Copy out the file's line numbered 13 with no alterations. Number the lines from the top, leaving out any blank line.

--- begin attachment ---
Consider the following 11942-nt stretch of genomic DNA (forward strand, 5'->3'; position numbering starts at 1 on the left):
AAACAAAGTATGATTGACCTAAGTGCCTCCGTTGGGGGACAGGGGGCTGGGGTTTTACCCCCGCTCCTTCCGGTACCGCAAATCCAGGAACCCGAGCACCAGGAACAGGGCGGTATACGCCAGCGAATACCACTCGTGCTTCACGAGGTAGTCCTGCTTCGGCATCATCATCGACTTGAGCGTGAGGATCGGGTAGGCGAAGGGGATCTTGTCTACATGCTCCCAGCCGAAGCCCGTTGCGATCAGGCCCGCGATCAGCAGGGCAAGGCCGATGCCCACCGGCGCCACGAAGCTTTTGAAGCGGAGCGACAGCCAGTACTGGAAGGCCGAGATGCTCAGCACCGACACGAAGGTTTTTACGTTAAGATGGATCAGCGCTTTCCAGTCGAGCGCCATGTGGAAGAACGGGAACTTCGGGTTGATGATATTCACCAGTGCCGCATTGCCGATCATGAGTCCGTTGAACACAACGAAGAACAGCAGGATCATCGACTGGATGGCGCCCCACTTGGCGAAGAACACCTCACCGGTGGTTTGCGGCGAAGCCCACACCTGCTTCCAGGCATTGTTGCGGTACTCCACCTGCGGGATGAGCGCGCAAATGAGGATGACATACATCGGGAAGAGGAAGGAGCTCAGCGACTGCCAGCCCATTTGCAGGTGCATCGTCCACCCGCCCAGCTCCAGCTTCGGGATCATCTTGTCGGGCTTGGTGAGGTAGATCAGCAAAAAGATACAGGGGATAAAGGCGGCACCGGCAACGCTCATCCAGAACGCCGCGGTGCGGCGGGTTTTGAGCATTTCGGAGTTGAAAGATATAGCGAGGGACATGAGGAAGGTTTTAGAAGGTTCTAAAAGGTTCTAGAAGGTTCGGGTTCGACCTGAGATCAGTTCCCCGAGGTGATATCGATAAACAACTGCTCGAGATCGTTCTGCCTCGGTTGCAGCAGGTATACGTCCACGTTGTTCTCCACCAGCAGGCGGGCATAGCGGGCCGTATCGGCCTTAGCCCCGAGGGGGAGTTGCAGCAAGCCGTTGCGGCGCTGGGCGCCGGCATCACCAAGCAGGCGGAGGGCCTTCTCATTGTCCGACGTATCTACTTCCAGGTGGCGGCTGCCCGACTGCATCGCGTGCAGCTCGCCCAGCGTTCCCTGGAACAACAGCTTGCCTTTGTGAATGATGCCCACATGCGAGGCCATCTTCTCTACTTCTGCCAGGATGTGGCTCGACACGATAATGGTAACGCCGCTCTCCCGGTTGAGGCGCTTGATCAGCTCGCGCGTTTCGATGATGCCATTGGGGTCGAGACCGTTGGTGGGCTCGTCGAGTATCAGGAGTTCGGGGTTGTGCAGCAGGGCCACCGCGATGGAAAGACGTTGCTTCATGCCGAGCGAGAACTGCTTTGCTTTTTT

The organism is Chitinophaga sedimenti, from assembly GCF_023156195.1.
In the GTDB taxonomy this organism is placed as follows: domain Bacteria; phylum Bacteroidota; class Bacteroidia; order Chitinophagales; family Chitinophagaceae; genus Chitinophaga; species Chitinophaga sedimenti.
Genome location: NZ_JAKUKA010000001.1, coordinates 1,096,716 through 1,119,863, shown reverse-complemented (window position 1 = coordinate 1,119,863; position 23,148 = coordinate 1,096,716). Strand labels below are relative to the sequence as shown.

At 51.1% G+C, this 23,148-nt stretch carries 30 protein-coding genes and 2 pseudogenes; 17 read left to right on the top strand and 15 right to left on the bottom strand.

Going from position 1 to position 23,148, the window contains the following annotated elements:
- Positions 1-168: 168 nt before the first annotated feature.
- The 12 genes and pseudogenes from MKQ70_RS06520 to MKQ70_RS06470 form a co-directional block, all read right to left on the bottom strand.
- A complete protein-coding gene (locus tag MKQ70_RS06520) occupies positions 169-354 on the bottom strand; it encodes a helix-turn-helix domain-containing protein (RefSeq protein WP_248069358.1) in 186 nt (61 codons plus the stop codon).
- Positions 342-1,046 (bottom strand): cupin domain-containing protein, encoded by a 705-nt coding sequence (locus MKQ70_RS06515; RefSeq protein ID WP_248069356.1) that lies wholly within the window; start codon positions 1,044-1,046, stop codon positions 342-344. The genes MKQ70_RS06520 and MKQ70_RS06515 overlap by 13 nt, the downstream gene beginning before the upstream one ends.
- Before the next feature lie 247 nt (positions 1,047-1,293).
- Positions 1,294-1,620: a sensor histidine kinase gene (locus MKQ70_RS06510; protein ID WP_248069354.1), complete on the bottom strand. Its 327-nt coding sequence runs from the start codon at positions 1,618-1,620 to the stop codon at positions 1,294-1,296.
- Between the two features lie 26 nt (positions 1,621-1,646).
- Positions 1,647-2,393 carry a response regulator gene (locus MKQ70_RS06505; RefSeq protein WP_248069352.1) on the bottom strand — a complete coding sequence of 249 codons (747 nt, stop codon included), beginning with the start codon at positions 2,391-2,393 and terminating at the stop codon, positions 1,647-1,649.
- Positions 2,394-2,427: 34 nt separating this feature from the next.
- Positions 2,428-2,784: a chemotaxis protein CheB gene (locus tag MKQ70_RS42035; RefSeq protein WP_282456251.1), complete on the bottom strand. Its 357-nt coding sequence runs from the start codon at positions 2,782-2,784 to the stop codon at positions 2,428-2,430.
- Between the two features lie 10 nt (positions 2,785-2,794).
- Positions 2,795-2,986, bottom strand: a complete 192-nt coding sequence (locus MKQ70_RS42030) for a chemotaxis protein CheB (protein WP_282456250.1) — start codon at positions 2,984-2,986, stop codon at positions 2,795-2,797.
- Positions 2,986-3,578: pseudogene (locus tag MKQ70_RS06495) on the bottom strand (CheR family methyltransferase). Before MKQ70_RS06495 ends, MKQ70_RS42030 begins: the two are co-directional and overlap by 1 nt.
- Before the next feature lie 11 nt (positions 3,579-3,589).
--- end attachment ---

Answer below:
- Positions 1,294-1,620: a sensor histidine kinase gene (locus MKQ70_RS06510; protein ID WP_248069354.1), complete on the bottom strand. Its 327-nt coding sequence runs from the start codon at positions 1,618-1,620 to the stop codon at positions 1,294-1,296.